Ivan's Place
In honor of the greatest moralist who never lived
Copyright © 2004 by Bill Becker

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The International March for Peace in Central America
December 10, 1985 — January 24, 1986


Return to Introduction and La Marcha Table of Contents.

Prior to our arrival at the Honduran border on Saturday, December 28th, Katharina Davies and Daniel Mooore were in Honduras trying to negotiate our entry. My rough notes show that Katharina reported the details of their efforts on January 3rd. (As I recall it, Katharina was a physics graduate student who spoke fluent Spanish.)

They tried to contact the Honduran Minister of Foreign Affairs, but he said that he would have no more to do with the march. Nor would the U.S. State Department talk with them. Finally they received a written message that the march would not enter Honduras.

They met with the Honduran support group, which arranged for 7 buses to take 200 people to welcome us at the border on the 28th. On the way, the buses were stopped by the Honduran army, everyone was interrogated and their names and I.D.'s were recorded. Finally, two kilometers from the border they were prohibited from going further. That evening most of the Hondurans returned to Tegucigalpa. On the chance that we might be allowed into Honduras after all, the buses stayed until Tuesday, the 31st.

The Honduran newspapers had good coverage of the march, and some of the press was in favor of allowing us in. The Honduran committee asked for a smaller delegation to come, and several of us arranged to "sneak" in by air on Thursday, January 2nd. The Honduran committee prepared informative programs on the situation in Honduras, and Peter Holding, who was there, relates that they had a number of good meetings.

Peter supplied the photos and the information I present below.

In the front row, from left to right are marchista Luc Van Ootgem, Juan Almendarez, and Peter Holding.

Luc was from Belgium, and was also a member of a Belgian-Honduran solidarity organization.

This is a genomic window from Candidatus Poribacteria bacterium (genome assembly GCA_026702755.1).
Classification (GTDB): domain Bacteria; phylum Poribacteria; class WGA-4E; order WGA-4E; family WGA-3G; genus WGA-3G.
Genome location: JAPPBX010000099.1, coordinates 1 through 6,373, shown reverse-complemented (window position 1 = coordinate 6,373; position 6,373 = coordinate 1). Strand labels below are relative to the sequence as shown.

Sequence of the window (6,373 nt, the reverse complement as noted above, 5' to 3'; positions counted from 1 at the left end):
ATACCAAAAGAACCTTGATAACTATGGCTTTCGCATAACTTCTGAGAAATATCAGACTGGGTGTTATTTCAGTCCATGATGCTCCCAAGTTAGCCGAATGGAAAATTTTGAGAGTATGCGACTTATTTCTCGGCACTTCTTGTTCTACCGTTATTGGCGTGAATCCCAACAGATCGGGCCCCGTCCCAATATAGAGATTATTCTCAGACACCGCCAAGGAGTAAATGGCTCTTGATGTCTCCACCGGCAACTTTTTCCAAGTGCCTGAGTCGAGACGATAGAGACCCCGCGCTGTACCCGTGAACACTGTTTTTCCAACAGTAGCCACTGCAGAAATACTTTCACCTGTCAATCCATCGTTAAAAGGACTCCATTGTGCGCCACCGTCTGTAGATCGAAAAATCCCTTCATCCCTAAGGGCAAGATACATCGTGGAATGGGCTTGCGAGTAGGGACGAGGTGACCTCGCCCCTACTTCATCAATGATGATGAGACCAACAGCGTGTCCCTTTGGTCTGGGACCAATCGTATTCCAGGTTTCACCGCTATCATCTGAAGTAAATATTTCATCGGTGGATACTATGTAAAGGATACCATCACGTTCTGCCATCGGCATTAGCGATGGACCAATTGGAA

As the convenor of the Honduran Co-ordinating Committee of Popular Organizations, a broad committee of unions, human rights, women's, and religious groups, Juan organized the Honduran march committee.

Juan was also an ex-rector of the University of Honduras and was then the president of an organisation of Central Amercian scientists. He was also on a military "hit list" at the time of the march.

Second from right in the back row is Hector Hernandez, President of the Honduran Federation of Workers (FUTH), one of Honduras's major union organisations at the time. The two unidentified men back left are probably also Honduran unionists. The tall man in the back row is a union official from Denmark, Ole Christensen.

Peter recalls that a member of the Danish Parliament, Eric Smith met with the marchers in Honduras. After the march was over, Peter stayed on in the region for another year, working with the local support groups trying to get the International Network for Peace off the ground. The results were disappointing, but they did succeed in sending a delegation from Panama and Honduras to Europe.

Here Javier Romero, the Commissiones Obreros from Spain, replaces Juan Almedares in the front row. Javier may have been a workplace delegate for a union in a car factory.

If so, his expenses may well have been at least partially underwritten by his union, as was the case for Danish photojournalist Sonja Iskov, and may have been the case for Ole Christiansen.

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